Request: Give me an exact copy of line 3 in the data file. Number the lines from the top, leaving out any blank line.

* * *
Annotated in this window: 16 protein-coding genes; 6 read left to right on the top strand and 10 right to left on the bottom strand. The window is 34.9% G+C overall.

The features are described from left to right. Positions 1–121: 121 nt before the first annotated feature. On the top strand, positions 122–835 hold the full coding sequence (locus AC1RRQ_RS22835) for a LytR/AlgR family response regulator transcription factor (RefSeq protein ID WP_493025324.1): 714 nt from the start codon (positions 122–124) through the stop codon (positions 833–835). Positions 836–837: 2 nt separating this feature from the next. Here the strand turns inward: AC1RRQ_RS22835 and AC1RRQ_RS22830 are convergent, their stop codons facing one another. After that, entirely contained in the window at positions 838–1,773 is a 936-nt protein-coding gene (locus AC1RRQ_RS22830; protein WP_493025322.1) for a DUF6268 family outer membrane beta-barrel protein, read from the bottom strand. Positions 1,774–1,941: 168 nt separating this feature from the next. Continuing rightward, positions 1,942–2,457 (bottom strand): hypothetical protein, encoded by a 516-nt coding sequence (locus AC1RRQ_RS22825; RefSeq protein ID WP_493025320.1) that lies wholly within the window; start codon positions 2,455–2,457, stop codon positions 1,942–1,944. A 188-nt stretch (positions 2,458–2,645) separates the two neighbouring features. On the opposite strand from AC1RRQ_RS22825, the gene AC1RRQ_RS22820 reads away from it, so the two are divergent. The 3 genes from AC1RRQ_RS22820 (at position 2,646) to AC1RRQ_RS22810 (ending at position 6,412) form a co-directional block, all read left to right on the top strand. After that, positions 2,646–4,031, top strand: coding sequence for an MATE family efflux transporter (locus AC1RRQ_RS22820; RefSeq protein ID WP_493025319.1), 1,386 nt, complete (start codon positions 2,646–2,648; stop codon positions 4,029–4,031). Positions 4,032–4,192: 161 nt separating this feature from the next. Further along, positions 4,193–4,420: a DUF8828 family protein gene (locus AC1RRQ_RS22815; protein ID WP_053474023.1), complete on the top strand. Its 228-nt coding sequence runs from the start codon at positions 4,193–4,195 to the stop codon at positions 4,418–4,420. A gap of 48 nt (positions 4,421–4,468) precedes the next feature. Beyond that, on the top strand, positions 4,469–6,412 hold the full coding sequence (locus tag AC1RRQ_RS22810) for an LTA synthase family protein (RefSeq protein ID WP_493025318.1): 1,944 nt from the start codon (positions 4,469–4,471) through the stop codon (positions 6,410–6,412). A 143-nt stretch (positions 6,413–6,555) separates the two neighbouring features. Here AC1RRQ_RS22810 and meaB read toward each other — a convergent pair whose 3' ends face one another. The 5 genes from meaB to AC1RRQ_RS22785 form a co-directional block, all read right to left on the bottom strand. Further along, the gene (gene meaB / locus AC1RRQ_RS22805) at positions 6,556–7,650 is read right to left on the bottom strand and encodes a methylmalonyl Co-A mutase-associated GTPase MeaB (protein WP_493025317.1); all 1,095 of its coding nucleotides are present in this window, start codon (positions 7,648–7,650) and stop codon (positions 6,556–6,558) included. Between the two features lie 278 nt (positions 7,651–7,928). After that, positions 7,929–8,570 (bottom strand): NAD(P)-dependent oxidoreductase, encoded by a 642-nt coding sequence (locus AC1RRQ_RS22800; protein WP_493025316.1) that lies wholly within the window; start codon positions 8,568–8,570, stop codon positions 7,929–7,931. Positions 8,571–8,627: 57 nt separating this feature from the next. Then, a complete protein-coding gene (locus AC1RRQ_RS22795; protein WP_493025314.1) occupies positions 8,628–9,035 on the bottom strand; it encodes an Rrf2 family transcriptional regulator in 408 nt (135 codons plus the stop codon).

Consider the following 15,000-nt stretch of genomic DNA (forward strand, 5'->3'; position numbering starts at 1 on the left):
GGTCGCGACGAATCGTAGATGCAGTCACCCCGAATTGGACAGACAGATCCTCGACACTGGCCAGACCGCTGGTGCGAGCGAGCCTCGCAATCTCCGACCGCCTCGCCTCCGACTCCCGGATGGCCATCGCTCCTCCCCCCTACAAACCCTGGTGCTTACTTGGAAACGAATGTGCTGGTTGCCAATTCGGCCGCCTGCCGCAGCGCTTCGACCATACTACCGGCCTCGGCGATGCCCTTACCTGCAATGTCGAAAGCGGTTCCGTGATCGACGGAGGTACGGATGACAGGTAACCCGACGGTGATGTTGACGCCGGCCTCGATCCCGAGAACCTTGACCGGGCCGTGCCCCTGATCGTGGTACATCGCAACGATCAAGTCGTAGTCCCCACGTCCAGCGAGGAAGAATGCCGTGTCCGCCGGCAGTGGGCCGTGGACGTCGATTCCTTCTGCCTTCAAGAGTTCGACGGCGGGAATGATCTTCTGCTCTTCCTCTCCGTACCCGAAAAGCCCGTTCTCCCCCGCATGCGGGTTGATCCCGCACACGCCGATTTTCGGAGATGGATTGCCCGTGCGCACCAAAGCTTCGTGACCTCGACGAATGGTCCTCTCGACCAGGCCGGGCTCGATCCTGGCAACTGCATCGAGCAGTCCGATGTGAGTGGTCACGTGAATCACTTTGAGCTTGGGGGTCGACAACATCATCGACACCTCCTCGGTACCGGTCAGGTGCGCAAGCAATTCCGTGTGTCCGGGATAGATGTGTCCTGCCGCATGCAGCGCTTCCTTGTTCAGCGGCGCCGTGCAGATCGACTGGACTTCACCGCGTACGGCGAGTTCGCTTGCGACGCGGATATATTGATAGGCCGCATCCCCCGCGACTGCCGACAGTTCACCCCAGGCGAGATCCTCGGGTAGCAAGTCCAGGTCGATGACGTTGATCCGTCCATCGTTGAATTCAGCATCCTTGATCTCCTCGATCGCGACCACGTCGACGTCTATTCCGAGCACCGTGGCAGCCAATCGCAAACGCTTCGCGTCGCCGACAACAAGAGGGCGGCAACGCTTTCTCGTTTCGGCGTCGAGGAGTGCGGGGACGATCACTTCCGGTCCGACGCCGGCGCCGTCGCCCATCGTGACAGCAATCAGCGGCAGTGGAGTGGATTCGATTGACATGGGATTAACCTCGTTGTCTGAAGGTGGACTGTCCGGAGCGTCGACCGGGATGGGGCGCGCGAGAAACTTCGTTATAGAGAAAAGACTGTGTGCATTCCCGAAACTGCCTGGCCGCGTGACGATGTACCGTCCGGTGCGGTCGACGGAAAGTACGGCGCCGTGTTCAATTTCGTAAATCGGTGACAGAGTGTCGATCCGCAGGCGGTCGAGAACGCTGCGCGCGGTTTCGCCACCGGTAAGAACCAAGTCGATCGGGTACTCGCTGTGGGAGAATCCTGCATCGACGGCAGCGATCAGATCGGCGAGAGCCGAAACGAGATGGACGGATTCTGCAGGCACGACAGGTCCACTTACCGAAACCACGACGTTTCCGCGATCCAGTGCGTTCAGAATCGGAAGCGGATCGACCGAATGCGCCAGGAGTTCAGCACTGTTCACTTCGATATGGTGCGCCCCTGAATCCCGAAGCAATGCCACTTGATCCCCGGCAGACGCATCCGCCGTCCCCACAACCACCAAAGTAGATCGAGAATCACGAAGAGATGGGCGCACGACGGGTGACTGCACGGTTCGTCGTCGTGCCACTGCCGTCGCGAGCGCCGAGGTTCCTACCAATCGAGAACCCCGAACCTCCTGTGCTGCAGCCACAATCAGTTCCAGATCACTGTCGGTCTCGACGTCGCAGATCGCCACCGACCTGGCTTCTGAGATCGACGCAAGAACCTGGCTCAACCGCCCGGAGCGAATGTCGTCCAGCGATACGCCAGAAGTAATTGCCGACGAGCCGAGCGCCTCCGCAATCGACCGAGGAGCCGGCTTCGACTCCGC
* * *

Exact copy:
Consider the following 15,000-nt stretch of genomic DNA (forward strand, 5'->3'; position numbering starts at 1 on the left):